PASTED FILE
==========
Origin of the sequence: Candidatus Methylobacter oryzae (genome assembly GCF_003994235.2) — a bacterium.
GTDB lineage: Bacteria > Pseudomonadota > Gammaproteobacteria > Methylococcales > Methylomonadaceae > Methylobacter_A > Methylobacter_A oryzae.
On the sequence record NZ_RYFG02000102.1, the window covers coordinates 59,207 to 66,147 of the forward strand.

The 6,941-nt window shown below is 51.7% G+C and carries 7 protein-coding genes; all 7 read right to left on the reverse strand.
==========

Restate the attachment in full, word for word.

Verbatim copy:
Origin of the sequence: Candidatus Methylobacter oryzae (genome assembly GCF_003994235.2) — a bacterium.
GTDB lineage: Bacteria > Pseudomonadota > Gammaproteobacteria > Methylococcales > Methylomonadaceae > Methylobacter_A > Methylobacter_A oryzae.
On the sequence record NZ_RYFG02000102.1, the window covers coordinates 59,207 to 66,147 of the forward strand.

The 6,941-nt window shown below is 51.7% G+C and carries 7 protein-coding genes; all 7 read right to left on the reverse strand.